What I am talking about, is that paralysing fear that guides you away from what you actually want in life. It is one of the best teachers. I have found that when I look my ghosts in the eye, they evaporate in no time, which leaves me with an amazing feeling of victory and wondering why I was ever afraid. So, I tell myself every time, and I am telling you now: ‘Common little birdie, it is time to fly!’

The life of books – When people share

A couple of weeks ago, I paid a visit to an old telephone booth in Berlin. Nice, you could say, but what is special about that? Well, this specific telephone booth was completely filled from bottom till top with all kinds of books. Old, new, fiction, non-fiction, big, small, but one thing they had in common: they were all placed there by a previous owner to be passed on to the next reader.

I love this concept of sharing books for free. You give a book a new home and replace it by a book that you are ready to pass on. Sometimes, if you are really lucky, you can find some real jewels. Maybe that one book you have been hoping to read for a while now or a great classic.

Thanks to a very nice person,  I went home with a German copy of ‘Sophie’s world’ by Jostein Gaarder and a series of books about Commissario Brunetti. I had never heard of the author Donna Leon before, but since the books were in a good state, compact and seemed interesting enough, I decided to take two of them with me on my travels through Indonesia.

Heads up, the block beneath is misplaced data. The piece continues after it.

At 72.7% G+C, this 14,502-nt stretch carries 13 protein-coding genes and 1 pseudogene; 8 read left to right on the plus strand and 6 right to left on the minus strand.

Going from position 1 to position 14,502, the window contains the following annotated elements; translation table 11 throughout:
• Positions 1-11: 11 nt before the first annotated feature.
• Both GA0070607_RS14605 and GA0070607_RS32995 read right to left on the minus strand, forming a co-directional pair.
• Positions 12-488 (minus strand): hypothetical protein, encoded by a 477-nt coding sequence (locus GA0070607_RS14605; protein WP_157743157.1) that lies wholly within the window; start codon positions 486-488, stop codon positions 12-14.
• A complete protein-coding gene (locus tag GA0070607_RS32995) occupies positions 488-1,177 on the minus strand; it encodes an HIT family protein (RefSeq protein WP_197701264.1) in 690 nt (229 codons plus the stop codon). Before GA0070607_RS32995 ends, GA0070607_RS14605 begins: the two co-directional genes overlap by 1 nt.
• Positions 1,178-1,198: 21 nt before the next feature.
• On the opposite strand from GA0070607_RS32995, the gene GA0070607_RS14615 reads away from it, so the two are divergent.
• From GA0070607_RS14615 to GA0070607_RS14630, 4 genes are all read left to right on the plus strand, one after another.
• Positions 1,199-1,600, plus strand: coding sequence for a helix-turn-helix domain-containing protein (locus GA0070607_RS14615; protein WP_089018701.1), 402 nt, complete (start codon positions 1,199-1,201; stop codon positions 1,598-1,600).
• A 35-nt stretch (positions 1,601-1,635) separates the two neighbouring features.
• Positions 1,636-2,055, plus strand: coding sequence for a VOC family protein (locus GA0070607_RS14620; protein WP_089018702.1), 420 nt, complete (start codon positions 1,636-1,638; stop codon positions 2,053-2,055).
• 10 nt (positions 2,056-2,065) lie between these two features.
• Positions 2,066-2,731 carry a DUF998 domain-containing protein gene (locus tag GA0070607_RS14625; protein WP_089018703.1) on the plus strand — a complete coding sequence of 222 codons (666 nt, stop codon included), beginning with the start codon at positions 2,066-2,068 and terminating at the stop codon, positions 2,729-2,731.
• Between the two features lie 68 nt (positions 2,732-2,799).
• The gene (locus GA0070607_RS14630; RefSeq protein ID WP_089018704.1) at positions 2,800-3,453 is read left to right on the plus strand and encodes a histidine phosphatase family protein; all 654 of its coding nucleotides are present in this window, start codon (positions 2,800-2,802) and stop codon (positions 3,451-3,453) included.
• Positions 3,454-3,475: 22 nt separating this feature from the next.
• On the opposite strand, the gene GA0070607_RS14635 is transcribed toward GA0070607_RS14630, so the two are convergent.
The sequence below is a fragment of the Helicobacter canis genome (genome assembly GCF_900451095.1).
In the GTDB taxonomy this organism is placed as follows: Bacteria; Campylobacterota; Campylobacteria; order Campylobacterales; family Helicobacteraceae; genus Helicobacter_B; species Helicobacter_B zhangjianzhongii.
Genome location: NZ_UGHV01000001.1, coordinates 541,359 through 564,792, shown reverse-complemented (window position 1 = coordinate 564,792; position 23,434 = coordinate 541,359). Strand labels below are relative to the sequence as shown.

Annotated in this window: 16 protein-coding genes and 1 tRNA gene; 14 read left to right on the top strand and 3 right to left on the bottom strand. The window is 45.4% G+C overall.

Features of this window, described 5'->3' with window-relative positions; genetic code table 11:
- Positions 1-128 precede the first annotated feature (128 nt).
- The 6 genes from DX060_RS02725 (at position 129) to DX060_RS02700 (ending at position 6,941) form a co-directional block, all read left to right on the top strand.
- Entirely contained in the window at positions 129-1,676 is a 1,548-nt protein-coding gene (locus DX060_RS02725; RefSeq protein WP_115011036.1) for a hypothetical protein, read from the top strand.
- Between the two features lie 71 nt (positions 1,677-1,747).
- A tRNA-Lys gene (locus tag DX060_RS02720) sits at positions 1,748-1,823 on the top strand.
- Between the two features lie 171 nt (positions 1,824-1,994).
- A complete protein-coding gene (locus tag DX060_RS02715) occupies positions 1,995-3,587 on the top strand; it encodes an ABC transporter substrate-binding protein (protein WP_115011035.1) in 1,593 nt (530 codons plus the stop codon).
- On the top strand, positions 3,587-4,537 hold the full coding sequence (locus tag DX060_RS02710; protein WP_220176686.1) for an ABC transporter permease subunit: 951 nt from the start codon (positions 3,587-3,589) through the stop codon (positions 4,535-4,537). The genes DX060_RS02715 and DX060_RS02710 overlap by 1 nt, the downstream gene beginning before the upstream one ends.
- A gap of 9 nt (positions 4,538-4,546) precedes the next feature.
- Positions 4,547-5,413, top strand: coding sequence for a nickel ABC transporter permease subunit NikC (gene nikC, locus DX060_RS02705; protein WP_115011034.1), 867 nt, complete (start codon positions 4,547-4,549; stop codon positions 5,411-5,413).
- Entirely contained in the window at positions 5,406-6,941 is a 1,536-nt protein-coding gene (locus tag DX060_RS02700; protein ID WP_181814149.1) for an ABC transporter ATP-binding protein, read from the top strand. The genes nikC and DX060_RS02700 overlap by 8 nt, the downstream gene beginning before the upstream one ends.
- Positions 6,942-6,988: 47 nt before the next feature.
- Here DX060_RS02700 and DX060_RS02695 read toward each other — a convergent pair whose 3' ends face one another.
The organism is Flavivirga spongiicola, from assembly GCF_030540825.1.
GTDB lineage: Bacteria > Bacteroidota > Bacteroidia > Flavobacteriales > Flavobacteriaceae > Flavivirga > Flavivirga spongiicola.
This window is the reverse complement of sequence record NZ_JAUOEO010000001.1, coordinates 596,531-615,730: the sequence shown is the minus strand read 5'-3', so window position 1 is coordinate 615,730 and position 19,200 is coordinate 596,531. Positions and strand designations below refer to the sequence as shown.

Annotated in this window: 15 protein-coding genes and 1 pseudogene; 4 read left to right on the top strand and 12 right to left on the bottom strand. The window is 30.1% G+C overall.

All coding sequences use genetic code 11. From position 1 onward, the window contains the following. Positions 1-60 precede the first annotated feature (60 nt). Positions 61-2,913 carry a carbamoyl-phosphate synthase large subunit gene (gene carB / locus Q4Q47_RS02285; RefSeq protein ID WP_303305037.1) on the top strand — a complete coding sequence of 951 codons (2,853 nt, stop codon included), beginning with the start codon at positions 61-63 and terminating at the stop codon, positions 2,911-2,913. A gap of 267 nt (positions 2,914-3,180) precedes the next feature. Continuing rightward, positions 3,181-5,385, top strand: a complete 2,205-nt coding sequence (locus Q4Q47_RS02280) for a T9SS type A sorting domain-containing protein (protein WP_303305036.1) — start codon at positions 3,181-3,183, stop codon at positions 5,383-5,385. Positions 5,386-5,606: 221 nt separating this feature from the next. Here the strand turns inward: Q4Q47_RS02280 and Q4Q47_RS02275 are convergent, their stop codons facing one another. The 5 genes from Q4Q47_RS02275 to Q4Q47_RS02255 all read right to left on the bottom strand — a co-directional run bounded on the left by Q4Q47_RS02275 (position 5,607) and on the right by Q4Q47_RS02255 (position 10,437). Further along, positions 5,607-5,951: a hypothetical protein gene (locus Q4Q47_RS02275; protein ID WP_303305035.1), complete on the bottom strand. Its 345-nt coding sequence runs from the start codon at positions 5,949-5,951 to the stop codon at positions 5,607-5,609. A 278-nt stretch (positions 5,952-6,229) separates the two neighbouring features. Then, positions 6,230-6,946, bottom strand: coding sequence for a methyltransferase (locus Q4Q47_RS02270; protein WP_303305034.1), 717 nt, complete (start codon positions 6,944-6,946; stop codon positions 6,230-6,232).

That is how I came to read ‘The girl of his dreams’ on the long train ride from Bandung to Yogyakarta with the sound of air conditioning buzzing in my ears. I almost finished it in one session of reading and not just because there wasn’t much to do on the train. I really enjoyed my first encounter with Commissario Brunetti, his family and colleagues. I followed the thrilling storyline with pleasure, but was surprised by more intellectual aspects appearing in the book as well.